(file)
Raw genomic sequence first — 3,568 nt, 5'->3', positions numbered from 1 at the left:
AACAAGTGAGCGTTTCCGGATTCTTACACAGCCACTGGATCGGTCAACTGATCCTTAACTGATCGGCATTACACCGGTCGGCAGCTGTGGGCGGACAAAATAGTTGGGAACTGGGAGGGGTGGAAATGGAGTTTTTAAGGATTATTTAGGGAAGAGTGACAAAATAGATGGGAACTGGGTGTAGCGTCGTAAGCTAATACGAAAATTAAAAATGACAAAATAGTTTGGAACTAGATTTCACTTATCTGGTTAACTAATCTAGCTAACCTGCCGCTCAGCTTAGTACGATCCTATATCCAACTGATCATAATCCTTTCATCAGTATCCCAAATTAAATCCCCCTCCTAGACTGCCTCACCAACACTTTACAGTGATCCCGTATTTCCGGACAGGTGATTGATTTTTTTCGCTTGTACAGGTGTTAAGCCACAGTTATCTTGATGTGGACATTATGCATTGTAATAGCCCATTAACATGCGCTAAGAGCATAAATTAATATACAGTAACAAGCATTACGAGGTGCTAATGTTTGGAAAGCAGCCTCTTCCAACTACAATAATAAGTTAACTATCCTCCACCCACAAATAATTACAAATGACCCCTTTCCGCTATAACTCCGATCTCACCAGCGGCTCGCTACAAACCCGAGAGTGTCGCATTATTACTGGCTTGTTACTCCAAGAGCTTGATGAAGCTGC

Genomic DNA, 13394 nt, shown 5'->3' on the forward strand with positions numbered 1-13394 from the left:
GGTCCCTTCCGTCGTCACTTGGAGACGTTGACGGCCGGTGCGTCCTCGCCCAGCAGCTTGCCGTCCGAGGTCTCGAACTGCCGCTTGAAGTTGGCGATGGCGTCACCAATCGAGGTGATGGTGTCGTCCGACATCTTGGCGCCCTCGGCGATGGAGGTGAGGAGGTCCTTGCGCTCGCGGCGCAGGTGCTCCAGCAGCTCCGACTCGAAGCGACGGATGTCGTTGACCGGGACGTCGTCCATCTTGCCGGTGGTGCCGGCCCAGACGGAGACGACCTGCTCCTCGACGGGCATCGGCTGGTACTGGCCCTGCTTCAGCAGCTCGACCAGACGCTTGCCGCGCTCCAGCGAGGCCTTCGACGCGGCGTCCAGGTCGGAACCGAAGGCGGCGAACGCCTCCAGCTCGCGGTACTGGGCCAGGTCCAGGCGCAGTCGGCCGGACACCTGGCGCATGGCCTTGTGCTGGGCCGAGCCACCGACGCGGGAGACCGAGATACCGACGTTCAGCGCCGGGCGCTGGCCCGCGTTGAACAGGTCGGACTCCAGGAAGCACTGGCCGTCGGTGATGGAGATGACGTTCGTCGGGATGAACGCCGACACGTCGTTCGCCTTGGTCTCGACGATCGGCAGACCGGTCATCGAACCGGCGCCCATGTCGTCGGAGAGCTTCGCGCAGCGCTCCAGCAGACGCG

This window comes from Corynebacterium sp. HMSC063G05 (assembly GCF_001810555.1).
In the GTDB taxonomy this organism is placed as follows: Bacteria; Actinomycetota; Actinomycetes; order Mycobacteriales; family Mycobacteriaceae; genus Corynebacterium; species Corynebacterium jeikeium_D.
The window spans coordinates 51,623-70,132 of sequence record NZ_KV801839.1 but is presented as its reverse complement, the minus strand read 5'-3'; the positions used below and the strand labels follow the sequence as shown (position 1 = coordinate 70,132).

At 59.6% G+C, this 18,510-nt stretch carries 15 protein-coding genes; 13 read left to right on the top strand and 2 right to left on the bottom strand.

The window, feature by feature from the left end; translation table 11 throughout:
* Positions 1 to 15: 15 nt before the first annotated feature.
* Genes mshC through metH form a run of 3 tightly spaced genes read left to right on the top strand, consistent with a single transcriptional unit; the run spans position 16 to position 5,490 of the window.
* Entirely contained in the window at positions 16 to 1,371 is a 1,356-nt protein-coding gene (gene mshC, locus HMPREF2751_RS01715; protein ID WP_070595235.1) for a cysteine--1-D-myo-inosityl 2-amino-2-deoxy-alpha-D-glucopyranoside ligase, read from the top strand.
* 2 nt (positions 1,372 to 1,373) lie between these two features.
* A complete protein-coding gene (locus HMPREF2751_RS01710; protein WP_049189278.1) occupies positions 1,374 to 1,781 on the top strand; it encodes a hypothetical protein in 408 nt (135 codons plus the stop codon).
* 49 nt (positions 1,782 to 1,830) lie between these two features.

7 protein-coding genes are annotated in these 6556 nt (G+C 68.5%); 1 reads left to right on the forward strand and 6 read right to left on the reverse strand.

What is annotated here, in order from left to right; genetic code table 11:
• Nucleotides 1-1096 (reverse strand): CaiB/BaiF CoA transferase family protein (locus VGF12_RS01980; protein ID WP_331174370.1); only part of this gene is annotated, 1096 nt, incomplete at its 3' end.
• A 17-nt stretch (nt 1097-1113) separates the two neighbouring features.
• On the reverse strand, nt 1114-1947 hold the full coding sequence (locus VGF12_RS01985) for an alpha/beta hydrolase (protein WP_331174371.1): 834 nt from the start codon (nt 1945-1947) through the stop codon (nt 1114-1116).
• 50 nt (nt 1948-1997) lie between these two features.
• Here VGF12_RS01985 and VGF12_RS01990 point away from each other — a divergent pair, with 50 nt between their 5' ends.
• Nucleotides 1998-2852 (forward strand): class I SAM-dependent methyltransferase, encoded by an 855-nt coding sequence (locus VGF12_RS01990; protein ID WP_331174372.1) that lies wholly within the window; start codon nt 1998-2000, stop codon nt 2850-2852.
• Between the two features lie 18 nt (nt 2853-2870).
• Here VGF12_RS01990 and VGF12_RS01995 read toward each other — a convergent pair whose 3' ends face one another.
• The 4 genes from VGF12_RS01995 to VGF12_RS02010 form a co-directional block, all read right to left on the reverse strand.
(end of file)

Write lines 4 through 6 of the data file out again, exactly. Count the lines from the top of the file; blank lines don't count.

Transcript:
GGTCCCTTCCGTCGTCACTTGGAGACGTTGACGGCCGGTGCGTCCTCGCCCAGCAGCTTGCCGTCCGAGGTCTCGAACTGCCGCTTGAAGTTGGCGATGGCGTCACCAATCGAGGTGATGGTGTCGTCCGACATCTTGGCGCCCTCGGCGATGGAGGTGAGGAGGTCCTTGCGCTCGCGGCGCAGGTGCTCCAGCAGCTCCGACTCGAAGCGACGGATGTCGTTGACCGGGACGTCGTCCATCTTGCCGGTGGTGCCGGCCCAGACGGAGACGACCTGCTCCTCGACGGGCATCGGCTGGTACTGGCCCTGCTTCAGCAGCTCGACCAGACGCTTGCCGCGCTCCAGCGAGGCCTTCGACGCGGCGTCCAGGTCGGAACCGAAGGCGGCGAACGCCTCCAGCTCGCGGTACTGGGCCAGGTCCAGGCGCAGTCGGCCGGACACCTGGCGCATGGCCTTGTGCTGGGCCGAGCCACCGACGCGGGAGACCGAGATACCGACGTTCAGCGCCGGGCGCTGGCCCGCGTTGAACAGGTCGGACTCCAGGAAGCACTGGCCGTCGGTGATGGAGATGACGTTCGTCGGGATGAACGCCGACACGTCGTTCGCCTTGGTCTCGACGATCGGCAGACCGGTCATCGAACCGGCGCCCATGTCGTCGGAGAGCTTCGCGCAGCGCTCCAGCAGACGCG

This window comes from Corynebacterium sp. HMSC063G05 (assembly GCF_001810555.1).
In the GTDB taxonomy this organism is placed as follows: Bacteria; Actinomycetota; Actinomycetes; order Mycobacteriales; family Mycobacteriaceae; genus Corynebacterium; species Corynebacterium jeikeium_D.